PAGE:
[We were alerted to this symposium by Legal Scholarship Blog. While we're at it, we'll note the publication of The Second Amendment on Trial: Critical Essays on District of Columbia v. Heller, ed. Saul Cornell and Nathan Kozuskanich (Amherst: University of Massachusetts Press, 2013), even though its authors and editors apparently have had nothing to do with the Connecticut Law Review's symposium. The volume "brings together some of the best scholarship on the Heller case, with essays by legal scholars and historians representing a range of ideological viewpoints and applying different interpretive frameworks,” including, in addition to the editors, Nelson Lund, Joyce Lee Malcolm, Jack Rakove, Reva B. Siegel, Cass R. Sunstein, Kevin M. Sweeney, and J. Harvie Wilkinson III.]
“A well-regulated Militia, being necessary to the security of a free State, the right of the people to keep and bear Arms, shall not be infringed.”
— U.S. Const. amend. II
At the time this language was ratified in 1791, it was relatively uncontroversial. Over two centuries later, however, the debate over the regulation of firearms is in full force in our halls of government. The Supreme Court in 2008 sought to define the scope of gun rights in its landmark Heller decision by looking to the original intent of its drafters, but since that time recent tragedies across the nation have breathed new life into this issue as courts and elected officials struggle with the various competing policy considerations in an effort to set forth a workable solution that protects the rights of law-abiding individuals while simultaneously protecting the public at large.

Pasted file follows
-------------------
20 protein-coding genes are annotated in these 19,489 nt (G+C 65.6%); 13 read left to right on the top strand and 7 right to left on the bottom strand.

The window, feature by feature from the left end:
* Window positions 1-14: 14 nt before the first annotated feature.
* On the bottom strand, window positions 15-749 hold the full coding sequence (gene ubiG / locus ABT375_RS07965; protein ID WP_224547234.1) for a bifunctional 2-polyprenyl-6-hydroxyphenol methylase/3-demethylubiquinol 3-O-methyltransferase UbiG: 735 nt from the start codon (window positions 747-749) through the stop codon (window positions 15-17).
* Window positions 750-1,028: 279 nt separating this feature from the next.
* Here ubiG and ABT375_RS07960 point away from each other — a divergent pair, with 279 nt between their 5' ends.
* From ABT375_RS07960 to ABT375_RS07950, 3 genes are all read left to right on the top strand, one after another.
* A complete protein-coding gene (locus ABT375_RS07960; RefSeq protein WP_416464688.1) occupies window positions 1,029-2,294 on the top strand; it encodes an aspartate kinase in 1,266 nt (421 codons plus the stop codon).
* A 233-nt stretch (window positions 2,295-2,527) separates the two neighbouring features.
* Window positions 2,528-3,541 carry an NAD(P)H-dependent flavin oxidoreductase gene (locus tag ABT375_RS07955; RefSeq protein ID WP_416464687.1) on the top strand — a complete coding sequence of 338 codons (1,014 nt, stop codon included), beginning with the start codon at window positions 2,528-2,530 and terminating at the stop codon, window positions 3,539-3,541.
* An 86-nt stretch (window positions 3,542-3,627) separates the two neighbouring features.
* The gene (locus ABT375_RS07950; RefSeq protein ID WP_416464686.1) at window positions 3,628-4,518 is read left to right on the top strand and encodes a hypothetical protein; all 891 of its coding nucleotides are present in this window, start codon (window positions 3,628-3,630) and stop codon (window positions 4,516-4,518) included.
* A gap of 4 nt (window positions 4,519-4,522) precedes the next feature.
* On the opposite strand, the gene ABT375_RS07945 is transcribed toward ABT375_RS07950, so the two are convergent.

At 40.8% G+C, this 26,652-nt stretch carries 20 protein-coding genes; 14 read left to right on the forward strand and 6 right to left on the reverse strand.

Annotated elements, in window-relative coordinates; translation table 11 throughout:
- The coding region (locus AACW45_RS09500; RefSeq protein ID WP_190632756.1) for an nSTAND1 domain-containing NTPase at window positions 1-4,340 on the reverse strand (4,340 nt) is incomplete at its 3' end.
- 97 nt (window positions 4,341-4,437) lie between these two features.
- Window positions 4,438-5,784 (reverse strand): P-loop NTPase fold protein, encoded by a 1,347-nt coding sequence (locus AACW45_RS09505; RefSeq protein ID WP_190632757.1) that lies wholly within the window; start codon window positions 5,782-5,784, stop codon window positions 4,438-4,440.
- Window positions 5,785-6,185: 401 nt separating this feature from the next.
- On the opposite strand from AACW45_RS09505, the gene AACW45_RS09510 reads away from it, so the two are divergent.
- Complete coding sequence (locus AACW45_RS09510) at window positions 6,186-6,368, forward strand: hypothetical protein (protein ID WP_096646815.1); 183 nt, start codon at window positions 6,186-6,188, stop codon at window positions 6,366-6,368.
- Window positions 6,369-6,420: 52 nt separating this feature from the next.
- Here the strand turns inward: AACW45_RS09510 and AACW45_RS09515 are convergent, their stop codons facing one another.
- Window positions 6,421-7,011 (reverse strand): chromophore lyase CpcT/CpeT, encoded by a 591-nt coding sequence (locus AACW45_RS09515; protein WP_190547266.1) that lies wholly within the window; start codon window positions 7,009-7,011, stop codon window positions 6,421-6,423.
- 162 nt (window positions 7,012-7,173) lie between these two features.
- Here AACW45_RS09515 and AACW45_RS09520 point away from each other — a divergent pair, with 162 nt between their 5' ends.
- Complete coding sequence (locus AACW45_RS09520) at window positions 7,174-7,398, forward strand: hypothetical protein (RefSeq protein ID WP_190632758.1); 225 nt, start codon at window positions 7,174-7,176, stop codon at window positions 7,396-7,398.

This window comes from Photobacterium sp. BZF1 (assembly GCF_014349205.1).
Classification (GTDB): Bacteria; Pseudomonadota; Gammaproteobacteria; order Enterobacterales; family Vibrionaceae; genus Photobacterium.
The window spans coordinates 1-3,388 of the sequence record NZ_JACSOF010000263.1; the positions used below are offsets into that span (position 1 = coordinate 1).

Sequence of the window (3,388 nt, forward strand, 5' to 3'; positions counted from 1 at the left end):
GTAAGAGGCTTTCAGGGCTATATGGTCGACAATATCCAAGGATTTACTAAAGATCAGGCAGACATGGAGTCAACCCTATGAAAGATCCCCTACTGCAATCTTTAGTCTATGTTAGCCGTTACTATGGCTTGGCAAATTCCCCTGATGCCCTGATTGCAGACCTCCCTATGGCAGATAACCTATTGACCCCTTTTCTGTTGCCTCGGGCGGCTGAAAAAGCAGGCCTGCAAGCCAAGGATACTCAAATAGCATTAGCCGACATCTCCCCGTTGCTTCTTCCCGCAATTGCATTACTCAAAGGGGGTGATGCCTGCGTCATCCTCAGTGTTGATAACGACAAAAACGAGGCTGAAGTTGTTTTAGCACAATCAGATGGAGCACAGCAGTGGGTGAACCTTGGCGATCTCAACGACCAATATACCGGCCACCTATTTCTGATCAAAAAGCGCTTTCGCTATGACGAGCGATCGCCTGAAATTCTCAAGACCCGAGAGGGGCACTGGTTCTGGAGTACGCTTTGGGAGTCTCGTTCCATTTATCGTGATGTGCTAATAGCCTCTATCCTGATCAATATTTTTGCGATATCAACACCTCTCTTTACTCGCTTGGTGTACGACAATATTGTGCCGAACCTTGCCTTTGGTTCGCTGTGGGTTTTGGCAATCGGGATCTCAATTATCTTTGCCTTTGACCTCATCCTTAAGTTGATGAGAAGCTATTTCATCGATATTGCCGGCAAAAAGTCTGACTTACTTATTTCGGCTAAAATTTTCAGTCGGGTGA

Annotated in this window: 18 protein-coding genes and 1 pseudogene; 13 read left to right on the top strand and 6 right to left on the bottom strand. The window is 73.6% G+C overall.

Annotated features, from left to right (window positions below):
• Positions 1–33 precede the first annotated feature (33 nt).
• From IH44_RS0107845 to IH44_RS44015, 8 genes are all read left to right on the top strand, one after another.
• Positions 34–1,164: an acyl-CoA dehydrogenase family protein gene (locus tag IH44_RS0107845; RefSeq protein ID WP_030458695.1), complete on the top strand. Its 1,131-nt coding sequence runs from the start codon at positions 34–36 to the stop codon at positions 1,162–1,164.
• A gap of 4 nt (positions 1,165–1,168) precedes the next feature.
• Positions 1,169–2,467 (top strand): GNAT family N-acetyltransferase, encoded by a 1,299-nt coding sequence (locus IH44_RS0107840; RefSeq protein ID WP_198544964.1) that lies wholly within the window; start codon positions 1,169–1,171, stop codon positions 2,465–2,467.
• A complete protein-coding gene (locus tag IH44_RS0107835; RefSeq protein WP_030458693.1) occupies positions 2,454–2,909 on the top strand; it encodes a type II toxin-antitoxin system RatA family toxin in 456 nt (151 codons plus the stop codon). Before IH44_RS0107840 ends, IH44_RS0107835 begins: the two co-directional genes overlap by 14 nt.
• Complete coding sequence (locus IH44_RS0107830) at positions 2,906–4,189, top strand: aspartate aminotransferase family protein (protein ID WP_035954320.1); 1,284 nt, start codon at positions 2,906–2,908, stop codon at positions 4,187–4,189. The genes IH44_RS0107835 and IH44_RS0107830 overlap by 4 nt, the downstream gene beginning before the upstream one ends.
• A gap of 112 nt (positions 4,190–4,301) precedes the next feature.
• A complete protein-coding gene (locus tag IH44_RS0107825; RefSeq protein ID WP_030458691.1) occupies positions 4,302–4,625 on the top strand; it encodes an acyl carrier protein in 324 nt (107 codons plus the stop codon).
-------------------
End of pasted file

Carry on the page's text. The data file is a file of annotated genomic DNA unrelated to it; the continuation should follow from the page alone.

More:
Volume 46 of the Connecticut Law Review is proud to present its 2013 Symposium, Up in Arms: The Second Amendment in the Modern Republic, on November 15. Esteemed scholars and practitioners from across the country will explore the history of the Second Amendment, current legal trends in the area of gun rights, recent legislative initiatives, litigation of gun control cases, the intersection with mental health concerns, and other facets of the larger discussion. By bringing leading voices together on this timely matter, the Connecticut Law Review hopes that a robust exchange of ideas will encourage policymakers everywhere to engage in a meaningful dialogue over where to go from the senseless events of recent years.
Keynote Address: Richard M. Aborn, President of the Citizens Crime Commission of New York City
Madelon Baranoski PhD, MSN, Yale University School of Medicine, Law and Psychiatry Division
Josh Blackman, South Texas College of Law
J. Richard Broughton, University of Detroit Mercy School of Law
Clayton E. Cramer, College of Western Idaho
Linda Frisman PhD, University of Connecticut School of Social Work
David T. Hardy, attorney and author
Peter Kochenburger, University of Connecticut School of Law
Patrick A. Luff, Sandra Day O’Connor College of Law, Arizona State University
George A. Mocsary, Southern Illinois Univerisity School of Law
Michael A. Norko MD, MAR, Yale University School of Medicine, Law and Psychiatry Division; Director of Forensic Services, CT Department of Mental Health and Addiction Services
Michael P. O’Shea, Oklahoma City University School of Law
Maura Murphy-Osborne, Assistant Attorney General, CT Office of the Attorney General
Mary Margaret “Meg” Penrose, Texas A&M University School of Law
Fredrick Vars, University of Alabama School of Law
Please join us November 15 in this important conversation.
General questions should be directed to (860) 570-5331. If you require reasonable accommodations for a disability, please contact Jane Thierfeld Brown at (860) 570-5132 at least two weeks in advance.